Stefanie used depot injection for about eight years since the age of fourteen to help her coped with very painful periods. At the moment she is using two forms of contraception; the implant and oral contraceptive. Stefanie is considering the coil but would like to hear from women who have experiences of using it.
At the age of 14/15 Stefanie started to use the Depo Provera injection because it was the only thing that helped her cope with painful periods. It wasn’t until she was 18 that she found out that the Depo Provera – if given before the age of 17 might cause osteoporosis. Until then, she has been happy on the injection because it stopped her periods. She used it for about eight years.
Stefanie finds combining full-time work and the long waiting in Family Planning clinics difficult. She decided to stop using the contraceptive injection after she started work. Her periods came back and she started using the depot injection again but her periods didn’t stop as before and instead, they became irregular and unpredictable. She went to a Family Planning Clinic for advice and Stefanie thinks she was given bad advice. She was recommended she change the injection for implants to stop her period but it didn’t work. At the time of the interview Stefanie was using the pill and waiting to have the implant removed. The contraceptive pill helped normalise her period but after three months they have become erratic again meaning she has constant spotting.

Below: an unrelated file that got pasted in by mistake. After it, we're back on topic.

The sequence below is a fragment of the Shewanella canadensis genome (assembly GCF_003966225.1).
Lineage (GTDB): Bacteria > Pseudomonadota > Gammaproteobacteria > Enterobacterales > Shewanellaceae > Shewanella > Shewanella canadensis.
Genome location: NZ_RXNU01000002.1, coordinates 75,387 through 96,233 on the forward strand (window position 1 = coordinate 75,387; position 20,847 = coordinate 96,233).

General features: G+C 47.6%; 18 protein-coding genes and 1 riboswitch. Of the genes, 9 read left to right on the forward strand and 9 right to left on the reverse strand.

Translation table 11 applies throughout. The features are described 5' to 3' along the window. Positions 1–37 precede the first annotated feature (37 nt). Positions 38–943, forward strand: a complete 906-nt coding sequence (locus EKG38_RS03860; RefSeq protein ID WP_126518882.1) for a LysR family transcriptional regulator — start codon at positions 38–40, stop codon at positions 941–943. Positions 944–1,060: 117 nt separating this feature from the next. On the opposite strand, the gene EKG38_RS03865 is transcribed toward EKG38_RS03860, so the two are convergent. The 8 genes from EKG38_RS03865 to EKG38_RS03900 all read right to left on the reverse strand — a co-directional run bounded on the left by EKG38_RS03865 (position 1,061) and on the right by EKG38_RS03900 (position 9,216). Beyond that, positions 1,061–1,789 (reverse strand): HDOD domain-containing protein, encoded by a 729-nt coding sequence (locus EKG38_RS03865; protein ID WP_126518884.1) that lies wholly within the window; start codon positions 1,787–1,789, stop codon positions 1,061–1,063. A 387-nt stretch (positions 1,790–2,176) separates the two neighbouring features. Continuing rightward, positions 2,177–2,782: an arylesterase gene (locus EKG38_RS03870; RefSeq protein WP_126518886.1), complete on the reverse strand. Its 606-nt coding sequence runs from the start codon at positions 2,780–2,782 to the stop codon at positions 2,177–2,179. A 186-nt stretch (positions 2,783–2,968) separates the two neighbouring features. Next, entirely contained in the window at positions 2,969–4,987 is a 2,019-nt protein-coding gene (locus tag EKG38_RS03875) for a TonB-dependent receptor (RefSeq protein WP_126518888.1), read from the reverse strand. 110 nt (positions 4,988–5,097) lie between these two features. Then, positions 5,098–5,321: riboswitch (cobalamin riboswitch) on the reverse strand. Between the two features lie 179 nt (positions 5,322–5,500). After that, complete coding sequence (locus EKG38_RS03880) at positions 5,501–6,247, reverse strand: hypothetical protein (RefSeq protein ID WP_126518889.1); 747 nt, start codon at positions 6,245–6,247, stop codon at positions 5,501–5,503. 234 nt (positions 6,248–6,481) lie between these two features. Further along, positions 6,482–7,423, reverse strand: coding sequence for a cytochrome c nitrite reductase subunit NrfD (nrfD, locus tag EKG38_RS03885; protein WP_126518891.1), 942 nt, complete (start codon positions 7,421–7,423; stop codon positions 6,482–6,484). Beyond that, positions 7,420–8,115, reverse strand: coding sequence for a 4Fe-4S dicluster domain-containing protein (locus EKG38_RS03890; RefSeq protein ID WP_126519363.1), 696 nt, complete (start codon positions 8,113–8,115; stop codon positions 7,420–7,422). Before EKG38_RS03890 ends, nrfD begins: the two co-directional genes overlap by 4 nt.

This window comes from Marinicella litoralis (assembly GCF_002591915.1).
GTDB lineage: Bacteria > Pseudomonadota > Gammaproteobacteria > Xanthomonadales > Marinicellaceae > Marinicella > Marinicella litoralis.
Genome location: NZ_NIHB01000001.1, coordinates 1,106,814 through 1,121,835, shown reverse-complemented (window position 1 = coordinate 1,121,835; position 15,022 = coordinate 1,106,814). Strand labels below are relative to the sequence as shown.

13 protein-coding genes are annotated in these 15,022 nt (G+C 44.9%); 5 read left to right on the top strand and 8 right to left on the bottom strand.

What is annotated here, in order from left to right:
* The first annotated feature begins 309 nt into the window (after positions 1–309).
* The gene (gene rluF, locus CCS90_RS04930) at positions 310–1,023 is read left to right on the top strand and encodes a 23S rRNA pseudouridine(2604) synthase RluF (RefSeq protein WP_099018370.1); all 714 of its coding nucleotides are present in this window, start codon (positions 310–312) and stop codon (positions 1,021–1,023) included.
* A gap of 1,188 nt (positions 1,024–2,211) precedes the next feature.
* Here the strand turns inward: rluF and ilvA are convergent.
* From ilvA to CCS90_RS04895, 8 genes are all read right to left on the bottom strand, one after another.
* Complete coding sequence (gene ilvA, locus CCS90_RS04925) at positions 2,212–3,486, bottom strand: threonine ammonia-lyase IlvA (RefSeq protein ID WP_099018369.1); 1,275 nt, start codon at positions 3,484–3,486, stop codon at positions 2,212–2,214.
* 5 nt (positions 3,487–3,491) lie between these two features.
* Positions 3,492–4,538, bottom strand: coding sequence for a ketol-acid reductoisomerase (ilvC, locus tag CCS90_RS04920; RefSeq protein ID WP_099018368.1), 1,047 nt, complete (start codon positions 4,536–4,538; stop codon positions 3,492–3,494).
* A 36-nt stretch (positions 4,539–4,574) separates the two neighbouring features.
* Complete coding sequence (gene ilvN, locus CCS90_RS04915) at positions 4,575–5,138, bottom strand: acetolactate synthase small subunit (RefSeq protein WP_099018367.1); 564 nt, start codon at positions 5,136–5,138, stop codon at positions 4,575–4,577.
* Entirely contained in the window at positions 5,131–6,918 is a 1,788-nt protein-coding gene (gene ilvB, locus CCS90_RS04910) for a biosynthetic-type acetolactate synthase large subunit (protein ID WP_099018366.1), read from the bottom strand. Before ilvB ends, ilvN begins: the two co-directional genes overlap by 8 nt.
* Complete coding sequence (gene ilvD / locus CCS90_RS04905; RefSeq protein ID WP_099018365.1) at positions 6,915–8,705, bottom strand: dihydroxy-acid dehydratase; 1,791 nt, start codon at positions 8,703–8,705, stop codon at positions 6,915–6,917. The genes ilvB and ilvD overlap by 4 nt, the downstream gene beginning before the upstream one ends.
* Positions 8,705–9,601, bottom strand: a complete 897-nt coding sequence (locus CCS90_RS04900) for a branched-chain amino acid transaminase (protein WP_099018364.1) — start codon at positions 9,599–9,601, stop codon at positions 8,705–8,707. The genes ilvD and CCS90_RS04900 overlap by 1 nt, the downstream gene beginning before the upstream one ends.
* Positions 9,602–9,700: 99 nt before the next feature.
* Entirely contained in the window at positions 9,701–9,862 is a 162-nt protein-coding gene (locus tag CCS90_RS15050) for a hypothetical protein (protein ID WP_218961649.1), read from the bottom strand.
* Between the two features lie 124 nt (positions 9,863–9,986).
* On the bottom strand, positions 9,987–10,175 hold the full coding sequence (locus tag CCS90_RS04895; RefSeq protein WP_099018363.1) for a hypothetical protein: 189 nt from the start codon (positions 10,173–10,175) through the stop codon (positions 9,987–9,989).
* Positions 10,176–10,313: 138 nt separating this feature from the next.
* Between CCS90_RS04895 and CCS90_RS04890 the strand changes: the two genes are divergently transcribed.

Her dual method of contraception came about because the contraceptive pill and the implant were given by different Family Planning clinics. She has informed both clinics about this. Stefanie lives in a busy urban area and uses whichever clinic can fits her in. Stefanie obtained her oral contraceptive; Femodene, from a nurse but on her last visit, she was told she needed to see a doctor but there was no doctor at the clinic.
Stefanie has tried all contraceptive methods, except the coil, and finds oral contraceptive a good option but she is also researching the coil. Remembering to take the pill every day is Stefanie’s biggest problem so in order not to forget, she keeps her pill with her toothbrush, or set an alarm on her mobile.
She describes her GP practice as traditional; and not really engaging with young patients. For example, she said that she wasn’t offered a Chlamydia test and at age twenty-three, she had to go to her GP and ask for one. The results were negative.